Nathalie Sarraute (July 18, 1900 – October 19, 1999) was a French lawyer and writer.
Sarraute was born Natalia Ilinichna Tcherniak in Ivanovo (then known as Ivanovo-Voznesensk), 300 km north-east of Moscow in 1900 (although she frequently referred to the year of her birth as 1902, a date still cited in select reference works). She was the daughter of Pauline (née Chatounovsky), a writer, and Ilya Tcherniak, a chemist. She was of Russian Jewish origin. Following the divorce of her parents, she spent her childhood shuttled between France and Russia. In 1909 she moved to Paris with her father. Sarraute studied law and literature at the prestigious Sorbonne, having a particular fondness for contemporary literature and the works of Marcel Proust and Virginia Woolf, who greatly affected her conception of the novel, then later studied history at Oxford and sociology in Berlin, before passing the French bar exam (1926–1941) and becoming a lawyer.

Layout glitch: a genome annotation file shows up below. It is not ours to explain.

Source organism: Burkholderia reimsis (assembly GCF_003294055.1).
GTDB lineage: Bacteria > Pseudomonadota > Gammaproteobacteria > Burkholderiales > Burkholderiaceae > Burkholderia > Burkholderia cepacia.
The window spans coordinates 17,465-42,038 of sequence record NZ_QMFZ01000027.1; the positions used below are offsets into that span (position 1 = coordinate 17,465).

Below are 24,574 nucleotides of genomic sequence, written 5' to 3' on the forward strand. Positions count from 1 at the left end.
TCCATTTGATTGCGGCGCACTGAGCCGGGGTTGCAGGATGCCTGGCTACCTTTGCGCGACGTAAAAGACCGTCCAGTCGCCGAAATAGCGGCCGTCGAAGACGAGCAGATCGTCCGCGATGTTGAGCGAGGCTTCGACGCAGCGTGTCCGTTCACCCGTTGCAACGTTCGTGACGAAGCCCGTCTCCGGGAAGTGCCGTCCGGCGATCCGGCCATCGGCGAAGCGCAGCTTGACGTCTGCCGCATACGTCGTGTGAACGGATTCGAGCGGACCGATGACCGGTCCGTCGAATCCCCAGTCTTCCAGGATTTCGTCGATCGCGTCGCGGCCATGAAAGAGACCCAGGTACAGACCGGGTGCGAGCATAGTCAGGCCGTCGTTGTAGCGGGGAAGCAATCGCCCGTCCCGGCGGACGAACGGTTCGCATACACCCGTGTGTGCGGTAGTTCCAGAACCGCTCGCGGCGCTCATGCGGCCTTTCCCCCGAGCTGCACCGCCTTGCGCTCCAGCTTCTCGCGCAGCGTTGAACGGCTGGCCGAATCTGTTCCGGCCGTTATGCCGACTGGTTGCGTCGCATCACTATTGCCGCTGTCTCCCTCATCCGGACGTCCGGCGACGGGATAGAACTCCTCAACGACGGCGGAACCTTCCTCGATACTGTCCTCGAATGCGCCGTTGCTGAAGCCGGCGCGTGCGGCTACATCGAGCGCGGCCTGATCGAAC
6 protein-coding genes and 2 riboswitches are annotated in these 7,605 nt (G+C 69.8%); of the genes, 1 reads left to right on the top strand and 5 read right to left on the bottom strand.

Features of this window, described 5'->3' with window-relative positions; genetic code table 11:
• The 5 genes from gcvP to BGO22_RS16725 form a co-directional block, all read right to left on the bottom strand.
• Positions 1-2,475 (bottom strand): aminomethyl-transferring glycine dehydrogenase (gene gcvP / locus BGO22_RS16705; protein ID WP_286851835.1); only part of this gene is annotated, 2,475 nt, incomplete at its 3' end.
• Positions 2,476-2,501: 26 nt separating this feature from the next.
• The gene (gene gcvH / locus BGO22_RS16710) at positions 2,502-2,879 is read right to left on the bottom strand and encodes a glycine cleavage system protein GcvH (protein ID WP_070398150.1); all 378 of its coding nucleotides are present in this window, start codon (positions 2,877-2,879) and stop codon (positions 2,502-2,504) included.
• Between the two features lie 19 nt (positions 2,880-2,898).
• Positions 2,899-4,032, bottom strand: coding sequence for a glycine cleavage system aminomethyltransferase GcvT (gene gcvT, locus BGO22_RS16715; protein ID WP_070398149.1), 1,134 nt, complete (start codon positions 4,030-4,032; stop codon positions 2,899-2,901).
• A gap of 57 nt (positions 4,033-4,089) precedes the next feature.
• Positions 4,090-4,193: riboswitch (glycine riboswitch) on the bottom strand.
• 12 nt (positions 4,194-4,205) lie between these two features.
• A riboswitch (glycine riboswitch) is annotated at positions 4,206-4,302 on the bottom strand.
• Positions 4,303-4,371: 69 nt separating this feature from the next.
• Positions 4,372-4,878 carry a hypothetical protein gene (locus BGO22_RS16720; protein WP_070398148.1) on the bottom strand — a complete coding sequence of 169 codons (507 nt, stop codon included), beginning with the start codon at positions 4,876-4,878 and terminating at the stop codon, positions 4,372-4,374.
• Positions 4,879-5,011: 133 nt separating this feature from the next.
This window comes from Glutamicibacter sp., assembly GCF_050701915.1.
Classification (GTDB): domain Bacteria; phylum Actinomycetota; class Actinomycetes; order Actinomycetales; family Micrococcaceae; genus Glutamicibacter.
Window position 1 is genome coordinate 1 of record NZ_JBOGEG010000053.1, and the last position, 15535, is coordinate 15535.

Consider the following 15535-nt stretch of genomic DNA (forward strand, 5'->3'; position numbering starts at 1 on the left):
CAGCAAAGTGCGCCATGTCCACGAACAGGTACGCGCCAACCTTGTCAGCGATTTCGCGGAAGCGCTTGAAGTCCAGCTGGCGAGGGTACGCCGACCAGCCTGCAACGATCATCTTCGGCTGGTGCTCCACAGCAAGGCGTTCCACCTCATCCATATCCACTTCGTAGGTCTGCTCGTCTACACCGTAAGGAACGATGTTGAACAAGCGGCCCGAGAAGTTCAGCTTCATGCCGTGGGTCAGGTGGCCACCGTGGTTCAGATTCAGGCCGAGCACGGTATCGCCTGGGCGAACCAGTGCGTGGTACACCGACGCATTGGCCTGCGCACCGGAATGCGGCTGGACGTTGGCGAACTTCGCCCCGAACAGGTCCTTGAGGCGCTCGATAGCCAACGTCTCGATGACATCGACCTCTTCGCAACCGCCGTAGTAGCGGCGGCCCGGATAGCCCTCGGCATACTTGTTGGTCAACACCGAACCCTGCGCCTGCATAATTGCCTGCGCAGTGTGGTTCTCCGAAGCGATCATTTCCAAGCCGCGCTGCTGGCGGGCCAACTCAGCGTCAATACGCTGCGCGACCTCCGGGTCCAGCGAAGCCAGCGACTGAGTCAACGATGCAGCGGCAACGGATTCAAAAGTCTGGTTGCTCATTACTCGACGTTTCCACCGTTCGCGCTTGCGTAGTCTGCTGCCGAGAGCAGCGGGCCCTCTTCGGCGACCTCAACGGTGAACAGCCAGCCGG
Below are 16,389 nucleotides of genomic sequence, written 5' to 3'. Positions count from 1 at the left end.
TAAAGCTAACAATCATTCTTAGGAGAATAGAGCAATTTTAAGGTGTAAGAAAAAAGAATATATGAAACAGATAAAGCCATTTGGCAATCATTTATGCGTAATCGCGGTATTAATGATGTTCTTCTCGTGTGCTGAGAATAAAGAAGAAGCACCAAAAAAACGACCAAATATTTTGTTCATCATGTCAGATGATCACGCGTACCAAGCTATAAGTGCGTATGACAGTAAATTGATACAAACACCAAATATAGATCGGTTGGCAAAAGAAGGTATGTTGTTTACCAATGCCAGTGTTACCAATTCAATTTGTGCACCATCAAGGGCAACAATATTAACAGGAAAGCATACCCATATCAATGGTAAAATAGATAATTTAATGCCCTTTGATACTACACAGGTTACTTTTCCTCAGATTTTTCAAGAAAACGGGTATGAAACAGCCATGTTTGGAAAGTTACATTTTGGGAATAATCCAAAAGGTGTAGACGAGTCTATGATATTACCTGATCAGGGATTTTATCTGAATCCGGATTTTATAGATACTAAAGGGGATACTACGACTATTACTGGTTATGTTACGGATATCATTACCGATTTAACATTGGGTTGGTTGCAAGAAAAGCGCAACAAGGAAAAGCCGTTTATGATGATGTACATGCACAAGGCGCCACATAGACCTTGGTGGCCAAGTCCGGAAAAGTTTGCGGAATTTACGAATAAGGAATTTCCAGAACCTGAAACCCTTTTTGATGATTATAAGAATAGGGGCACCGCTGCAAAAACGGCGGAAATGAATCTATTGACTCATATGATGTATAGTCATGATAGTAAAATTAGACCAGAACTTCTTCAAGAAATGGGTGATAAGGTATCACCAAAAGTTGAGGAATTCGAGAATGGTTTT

In 1925, she married Raymond Sarraute, a fellow lawyer, with whom she would have three daughters. In 1932 she wrote her first book, Tropismes, a series of brief sketches and memories that set the tone for her entire oeuvre. The novel was first published in 1939, although the impact of World War II stunted its popularity. In 1941, Sarraute, who was Jewish, was released from her work as a lawyer as a result of Nazi law. During this time, she went into hiding and made arrangements to divorce her husband in an effort to protect him (although they would eventually stay together).
Sarraute died at the age of 99 in Paris, France. Her daughter, the journalist Claude Sarraute, was married to French Academician Jean-François Revel.